BASIL DEARDEN and Michael Relph have a respected director writer partnership in British films. For over 30 years they have turned out fair films on topical themes.
There was Dead of Night, The Captive Heart, The Blue Lamp, Sapphire, the first British film on the colour problem; and Dirk Bogarde in Victim, the first British film on homosexuality.
They have been the competent creators of British movies able to give adequate account of a straightforward story; not the sort of craftsmen who by sheer wit and style can keep a piece of nonsense frothing fantastically.
The Assassination Bureau ("A," Paramount) needs the wit and lightness of a Lubitsch, with its neo-Ruritanian flavour of Edwardian Europe.
Michael Relph has based the screenplay on an idea in a book by Jack London and Robert Fish. A young lady (Diana Rigg), with femininist
tendencies, in answer to an
advertisement in the personal
column of The Times, finds
herself applying to Ivan Drago
miloff (Oliver Reed) of a Round Table Club which might be renamed Assassinations International.
Elaborate complications set up a situation where the chairman finds his bureau committed to assassinate himself. The consequent chase across Europe stops at a "house of assignation" in Paris (presided over by Beryl Reid), a Swiss bank, the Grand Canal, and a German castle where a Zeppelin waits to bomb a conference of crowned heads.
The set-up gives Oliver Reed scope for yet another and more polished type of part. He and Diana Rigg make an attractive leading pair. The formidable Telly Savalas heads the distinguished supporting cast as a newspaper baron.
In a negligible sort of way the sideshows and fireworks are lively enough. The trouble is that there is no real substance to either story or characters; and not enough wit to give the diversionary nonsense more than a faint period
flavour, somewhere between Sherlock Holmes and Those Daring Young Men, that is mildly enjoyable. Two of the new pictures take trips among the so-called hippies that are not perhaps as different as they seem. The Italian Escalation ("X," BerKeley) follows a rich young Italian's progress from the London hippies' version of Eastern meditation, to sex as learned from an Italian girl psychoanalyst, a slight case of murder; to end up understandably worshipping power and industrial efficiency.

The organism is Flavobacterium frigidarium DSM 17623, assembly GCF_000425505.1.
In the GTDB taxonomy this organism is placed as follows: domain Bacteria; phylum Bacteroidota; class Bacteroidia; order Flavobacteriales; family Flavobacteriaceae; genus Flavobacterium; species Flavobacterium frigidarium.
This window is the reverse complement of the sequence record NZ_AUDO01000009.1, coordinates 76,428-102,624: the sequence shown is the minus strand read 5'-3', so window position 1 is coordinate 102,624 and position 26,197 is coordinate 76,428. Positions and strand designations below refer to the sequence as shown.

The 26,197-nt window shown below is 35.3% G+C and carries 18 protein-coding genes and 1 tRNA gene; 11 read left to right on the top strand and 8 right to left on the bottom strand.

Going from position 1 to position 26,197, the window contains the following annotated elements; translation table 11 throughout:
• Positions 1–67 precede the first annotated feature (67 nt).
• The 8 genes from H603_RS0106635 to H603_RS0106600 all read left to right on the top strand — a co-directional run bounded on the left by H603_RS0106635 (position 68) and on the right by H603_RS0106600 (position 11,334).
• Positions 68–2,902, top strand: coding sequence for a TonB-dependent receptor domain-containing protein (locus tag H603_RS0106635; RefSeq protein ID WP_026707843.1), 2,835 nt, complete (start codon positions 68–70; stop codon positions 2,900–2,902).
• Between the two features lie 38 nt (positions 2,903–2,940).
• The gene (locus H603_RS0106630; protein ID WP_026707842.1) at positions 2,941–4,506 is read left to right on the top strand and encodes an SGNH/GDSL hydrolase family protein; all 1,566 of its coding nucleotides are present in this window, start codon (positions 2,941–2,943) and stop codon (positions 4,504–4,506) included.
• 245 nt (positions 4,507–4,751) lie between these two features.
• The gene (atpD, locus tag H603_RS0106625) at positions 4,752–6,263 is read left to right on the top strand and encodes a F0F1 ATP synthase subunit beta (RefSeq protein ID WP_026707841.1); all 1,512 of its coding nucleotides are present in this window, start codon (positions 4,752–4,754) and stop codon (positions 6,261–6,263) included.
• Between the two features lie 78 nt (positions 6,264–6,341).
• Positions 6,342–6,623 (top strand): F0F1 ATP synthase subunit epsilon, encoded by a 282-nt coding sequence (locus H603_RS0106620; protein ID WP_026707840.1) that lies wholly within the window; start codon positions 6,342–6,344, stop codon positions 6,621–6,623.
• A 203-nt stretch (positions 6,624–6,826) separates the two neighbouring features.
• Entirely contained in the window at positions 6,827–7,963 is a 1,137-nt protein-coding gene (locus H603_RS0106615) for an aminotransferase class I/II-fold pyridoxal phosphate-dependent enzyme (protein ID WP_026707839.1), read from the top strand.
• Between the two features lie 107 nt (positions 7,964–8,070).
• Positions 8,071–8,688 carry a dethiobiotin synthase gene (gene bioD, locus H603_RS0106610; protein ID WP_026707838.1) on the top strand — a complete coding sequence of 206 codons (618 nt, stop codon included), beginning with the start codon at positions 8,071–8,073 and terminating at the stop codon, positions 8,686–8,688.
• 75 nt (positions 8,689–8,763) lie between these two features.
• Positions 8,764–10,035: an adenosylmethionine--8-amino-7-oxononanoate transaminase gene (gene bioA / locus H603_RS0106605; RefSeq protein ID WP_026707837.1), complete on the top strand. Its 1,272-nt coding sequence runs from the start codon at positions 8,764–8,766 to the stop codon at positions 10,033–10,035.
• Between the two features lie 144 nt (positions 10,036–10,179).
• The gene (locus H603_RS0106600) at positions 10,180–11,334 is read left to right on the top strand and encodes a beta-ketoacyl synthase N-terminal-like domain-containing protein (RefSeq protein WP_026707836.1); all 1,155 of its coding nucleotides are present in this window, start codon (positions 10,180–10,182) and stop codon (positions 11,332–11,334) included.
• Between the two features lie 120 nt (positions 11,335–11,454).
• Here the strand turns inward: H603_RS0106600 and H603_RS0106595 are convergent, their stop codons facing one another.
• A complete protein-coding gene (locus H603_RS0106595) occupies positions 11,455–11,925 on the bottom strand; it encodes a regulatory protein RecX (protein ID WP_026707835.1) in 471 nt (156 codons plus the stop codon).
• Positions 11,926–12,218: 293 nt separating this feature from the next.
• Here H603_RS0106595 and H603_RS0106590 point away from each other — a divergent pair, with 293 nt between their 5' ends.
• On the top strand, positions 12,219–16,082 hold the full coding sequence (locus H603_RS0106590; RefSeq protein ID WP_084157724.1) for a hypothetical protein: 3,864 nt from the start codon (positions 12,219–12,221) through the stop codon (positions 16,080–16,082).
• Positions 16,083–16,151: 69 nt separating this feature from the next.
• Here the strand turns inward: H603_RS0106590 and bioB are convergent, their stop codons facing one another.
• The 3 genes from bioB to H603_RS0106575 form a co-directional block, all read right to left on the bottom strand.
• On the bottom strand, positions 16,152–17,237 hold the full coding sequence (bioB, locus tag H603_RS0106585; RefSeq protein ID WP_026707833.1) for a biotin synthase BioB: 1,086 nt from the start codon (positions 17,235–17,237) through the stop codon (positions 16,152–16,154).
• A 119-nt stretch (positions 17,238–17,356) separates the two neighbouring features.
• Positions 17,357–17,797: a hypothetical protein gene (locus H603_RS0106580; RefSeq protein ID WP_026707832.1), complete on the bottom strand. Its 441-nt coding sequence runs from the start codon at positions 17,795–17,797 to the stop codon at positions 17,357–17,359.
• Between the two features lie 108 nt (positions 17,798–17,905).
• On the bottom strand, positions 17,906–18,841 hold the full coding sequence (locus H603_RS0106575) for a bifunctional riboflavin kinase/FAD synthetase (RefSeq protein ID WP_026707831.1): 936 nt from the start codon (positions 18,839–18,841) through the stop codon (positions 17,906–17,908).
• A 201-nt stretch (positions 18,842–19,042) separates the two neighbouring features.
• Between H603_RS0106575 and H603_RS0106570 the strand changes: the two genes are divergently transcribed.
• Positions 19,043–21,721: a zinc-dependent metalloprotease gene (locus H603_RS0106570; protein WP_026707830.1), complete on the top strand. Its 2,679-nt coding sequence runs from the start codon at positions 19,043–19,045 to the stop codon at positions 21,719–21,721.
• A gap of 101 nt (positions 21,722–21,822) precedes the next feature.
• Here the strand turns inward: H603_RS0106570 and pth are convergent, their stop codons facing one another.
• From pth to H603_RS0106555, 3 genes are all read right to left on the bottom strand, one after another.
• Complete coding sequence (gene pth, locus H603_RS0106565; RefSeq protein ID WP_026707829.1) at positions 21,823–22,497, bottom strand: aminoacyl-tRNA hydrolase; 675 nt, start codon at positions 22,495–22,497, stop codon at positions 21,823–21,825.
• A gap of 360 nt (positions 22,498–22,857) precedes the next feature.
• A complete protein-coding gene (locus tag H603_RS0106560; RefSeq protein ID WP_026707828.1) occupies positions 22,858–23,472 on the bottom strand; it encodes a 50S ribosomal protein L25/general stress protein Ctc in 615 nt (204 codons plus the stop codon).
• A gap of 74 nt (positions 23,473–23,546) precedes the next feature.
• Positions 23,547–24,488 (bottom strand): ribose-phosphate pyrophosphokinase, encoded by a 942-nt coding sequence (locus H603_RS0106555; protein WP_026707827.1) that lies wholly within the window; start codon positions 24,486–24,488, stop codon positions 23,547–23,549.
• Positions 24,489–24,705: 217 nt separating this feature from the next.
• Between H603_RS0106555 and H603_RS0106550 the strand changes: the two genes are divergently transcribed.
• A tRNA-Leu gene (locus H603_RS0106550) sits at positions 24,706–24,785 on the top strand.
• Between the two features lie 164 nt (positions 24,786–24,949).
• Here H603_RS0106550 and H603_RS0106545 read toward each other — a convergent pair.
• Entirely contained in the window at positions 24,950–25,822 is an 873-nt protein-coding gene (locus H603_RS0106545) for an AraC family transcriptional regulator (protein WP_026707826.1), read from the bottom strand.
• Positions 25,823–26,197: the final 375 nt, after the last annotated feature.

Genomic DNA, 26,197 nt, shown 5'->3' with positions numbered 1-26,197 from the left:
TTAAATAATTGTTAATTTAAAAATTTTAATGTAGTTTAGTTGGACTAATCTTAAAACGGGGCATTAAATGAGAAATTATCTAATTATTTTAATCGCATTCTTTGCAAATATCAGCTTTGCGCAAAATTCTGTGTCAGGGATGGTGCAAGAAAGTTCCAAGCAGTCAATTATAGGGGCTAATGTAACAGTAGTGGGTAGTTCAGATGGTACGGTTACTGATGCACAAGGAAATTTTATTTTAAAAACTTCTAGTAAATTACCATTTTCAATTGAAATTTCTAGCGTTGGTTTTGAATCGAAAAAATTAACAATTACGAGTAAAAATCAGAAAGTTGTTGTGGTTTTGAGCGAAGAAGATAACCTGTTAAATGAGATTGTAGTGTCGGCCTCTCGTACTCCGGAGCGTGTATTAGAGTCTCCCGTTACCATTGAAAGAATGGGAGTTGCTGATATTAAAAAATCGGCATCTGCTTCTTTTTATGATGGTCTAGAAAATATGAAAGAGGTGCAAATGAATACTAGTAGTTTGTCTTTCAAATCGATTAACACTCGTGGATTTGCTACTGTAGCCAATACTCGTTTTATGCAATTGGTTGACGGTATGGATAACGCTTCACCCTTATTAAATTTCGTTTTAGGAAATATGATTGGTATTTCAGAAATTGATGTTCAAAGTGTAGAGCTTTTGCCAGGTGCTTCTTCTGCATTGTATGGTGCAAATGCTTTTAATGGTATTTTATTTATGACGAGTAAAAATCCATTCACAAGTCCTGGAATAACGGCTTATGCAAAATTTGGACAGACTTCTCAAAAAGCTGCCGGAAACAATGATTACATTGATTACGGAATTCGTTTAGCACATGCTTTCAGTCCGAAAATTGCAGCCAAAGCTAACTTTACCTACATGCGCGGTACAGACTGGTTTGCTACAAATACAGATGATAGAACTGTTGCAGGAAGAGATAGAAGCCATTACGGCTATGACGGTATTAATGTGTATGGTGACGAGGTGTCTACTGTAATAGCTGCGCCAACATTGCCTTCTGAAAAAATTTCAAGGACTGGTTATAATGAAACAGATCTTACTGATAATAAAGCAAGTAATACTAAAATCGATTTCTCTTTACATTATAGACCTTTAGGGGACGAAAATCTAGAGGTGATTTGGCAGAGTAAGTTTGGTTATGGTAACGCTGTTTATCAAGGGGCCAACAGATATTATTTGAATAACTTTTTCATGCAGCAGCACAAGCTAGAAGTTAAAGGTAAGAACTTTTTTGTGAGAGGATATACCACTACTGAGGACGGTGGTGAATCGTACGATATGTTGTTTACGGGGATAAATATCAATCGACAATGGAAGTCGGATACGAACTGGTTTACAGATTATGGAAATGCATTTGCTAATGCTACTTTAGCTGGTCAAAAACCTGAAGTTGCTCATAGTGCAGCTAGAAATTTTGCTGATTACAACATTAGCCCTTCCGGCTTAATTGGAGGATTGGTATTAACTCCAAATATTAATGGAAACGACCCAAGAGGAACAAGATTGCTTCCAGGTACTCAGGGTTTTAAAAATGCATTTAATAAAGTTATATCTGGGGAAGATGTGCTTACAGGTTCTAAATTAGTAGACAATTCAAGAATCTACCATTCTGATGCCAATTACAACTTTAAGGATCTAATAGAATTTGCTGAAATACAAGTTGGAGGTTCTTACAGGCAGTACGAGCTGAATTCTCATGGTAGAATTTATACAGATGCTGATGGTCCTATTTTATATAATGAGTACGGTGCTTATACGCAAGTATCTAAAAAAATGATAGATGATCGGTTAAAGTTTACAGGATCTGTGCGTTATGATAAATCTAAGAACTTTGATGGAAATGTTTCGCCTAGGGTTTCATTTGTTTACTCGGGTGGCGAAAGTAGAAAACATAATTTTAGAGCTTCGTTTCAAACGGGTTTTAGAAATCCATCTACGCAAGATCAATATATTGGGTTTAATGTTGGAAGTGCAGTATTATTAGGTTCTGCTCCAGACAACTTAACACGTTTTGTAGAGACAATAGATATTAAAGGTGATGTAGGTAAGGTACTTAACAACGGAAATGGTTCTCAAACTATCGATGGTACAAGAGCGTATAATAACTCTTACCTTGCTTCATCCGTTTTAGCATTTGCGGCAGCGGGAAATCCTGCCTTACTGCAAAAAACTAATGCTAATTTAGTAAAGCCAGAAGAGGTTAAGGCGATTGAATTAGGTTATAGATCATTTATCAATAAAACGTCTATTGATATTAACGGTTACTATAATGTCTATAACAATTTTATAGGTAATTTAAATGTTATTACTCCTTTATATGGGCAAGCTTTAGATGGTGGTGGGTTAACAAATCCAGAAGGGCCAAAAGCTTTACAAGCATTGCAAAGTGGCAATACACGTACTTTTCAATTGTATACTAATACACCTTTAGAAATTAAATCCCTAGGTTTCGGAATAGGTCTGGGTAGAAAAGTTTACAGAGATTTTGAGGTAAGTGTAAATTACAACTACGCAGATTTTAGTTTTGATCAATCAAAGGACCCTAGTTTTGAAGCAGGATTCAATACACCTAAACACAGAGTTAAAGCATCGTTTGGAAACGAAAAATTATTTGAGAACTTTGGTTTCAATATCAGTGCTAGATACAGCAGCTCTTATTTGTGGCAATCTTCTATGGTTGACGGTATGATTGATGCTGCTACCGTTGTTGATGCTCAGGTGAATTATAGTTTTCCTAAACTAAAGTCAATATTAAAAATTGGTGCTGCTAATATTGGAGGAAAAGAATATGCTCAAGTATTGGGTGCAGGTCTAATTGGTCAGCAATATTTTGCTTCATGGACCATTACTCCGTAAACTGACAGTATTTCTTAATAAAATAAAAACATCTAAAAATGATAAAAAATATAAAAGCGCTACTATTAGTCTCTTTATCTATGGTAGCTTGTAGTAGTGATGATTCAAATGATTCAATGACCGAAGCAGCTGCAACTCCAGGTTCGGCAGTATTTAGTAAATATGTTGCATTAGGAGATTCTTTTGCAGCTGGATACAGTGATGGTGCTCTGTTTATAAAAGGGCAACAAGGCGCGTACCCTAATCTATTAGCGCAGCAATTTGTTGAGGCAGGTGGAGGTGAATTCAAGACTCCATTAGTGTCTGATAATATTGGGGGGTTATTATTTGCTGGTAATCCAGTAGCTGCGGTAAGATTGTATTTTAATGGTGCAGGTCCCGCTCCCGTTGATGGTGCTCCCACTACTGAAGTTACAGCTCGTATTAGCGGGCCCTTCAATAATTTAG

In What's Good for the Goose ("A," on Release) Norman Wisdom of all people plays a timid but not-too-tired little businessman who gets picked up on his way to a conference in Southport by two determined teenagers. His passengers proceed to initiate him into the behaviour, clothing and unclothing, the manners and methods of hippies.
Frankly, I found this picture nauseating and only ever tolerable because of Sally Geeson's candid charm as the seductress.
But the film's conception of
innocence is curious. There is
some rudimentary farce in Mr. Wisdom's efforts to get
from hotel bedroom to boardroom and back smoothly, and a little fun in his psychedelic shirts,
Far worse than his antics in bedroom or bathroom I found the implicit moral, not that he deserved what he got for carry. ing on at his age, but that wives might get a new lease of marriage through allowing their husbands extra-marital escapades.
Strindberg's obsessive mysogony makes some of the most indigestible fare in the European theatre. The version of Dense Macabre ("X," Cinecenta) does not suggest that it is any more adaptable to the screen. The atmosphere of the cramped, hate-filled but on the small island is effective enough in a distantly Bergmanesque way. But the hate-filled, stilted solemnity really makes no call on normal interest, unless in the performance of that excellent actress Lilli Palmer as the hated and hating wife. She, like the rest of the cast, appears to be "dubbed"— though probably by her own voice.